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Lawsuit to Ask That Cheney's Papers Be Made Public

Vice President Cheney has maintained that he is not part of the executive branch, a view that scholars say could lead  him to argue that he does not have to make his papers public after  leaving office.
Vice President Cheney has maintained that he is not part of the executive branch, a view that scholars say could lead him to argue that he does not have to make his papers public after leaving office. (By Alberto Pellaschiar -- Associated Press)

The group wants the Archives to abandon its interpretation that legislative records of vice presidents are personal property and not covered by the presidential records law.

Gary M. Stern, general counsel for the Archives, said he has shared the group's concerns with the White House.

"We have no reason to think that anything will happen differently with this vice president than has happened with any other," Stern said, "which is, the records that they create in their White House office and with their White House staff will come to us as vice presidential records under PRA."

Former vice president Al Gore's papers, for instance, are maintained at an Archives facility in Washington, he said.

Martin J. Sherwin, a history professor at George Mason University and a plaintiff in the case, said it will be impossible to measure Cheney's influence without access to the records.

"It horrifies me as a citizen to think our government can operate in total secrecy during the administration and then, after the administration, remain in secrecy," he said.

For years, Cheney has resisted revealing any aspect of the inner workings of his office; he has shielded information such as the names of industry executives who advised his energy task force, his travel costs and details, and Secret Service logs of visitors to his office and residence. Since 2003, his office has refused to comply with an executive order requiring entities in the executive branch to file annual reports on their possession of classified data, at one point blocking an inspection by officials from the Archives.

The Presidential Records Act, inspired by Nixon's attempt to withhold from Congress and perhaps destroy some of his records and tapes after Watergate, first applied to the Reagan administration. For the first time, it provided for the preservation of vice presidential records.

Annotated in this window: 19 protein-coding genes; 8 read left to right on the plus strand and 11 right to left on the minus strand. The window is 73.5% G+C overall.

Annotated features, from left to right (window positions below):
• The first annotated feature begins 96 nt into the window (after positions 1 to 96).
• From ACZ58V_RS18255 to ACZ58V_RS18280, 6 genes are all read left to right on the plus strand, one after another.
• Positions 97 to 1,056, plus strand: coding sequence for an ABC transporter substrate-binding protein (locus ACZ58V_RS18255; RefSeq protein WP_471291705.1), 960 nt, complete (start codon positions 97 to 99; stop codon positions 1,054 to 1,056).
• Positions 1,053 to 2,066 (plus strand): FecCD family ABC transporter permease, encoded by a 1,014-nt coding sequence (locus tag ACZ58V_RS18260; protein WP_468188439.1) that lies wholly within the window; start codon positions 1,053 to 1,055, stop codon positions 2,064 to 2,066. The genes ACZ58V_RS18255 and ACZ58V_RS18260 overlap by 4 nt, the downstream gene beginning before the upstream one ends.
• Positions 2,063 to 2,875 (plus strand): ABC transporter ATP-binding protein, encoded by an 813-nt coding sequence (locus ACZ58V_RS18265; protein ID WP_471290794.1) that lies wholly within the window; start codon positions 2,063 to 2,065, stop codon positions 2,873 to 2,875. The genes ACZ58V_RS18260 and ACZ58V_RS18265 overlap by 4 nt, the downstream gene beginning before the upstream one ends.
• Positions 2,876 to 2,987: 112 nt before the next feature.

The law established a process for providing public access to presidential and vice presidential records through the Freedom of Information Act, beginning five years after an administration ends. Presidents and vice presidents can restrict access to certain records, notably those involving national security, for up to 12 years.

Archives officials say they have met with White House staff members to discuss the records transfer. The agency has leased a 60,000-square-foot building near Dallas to archive records temporarily until Bush's presidential library is completed at Southern Methodist University.

"There have been no red flags that have gone up for us about records-management procedures and getting ready to turn records over to us," said Susan Cooper, an Archives spokeswoman.

Joel K. Goldstein, a constitutional scholar and expert on the vice presidency at the St. Louis University School of Law, said Cheney faces a tough sell if he argues that many of his documents are not "executive records."

"When a vice president is sitting there in the West Wing and participating at the highest levels in the work of the executive branch, and when the main reason somebody like Vice President Cheney wants to be vice president is to help drive the car, it's a little bit anomalous to say you're not part of the executive branch," said Goldstein, who is not part of the lawsuit.

Staff writer Lyndsey Layton contributed to this report.


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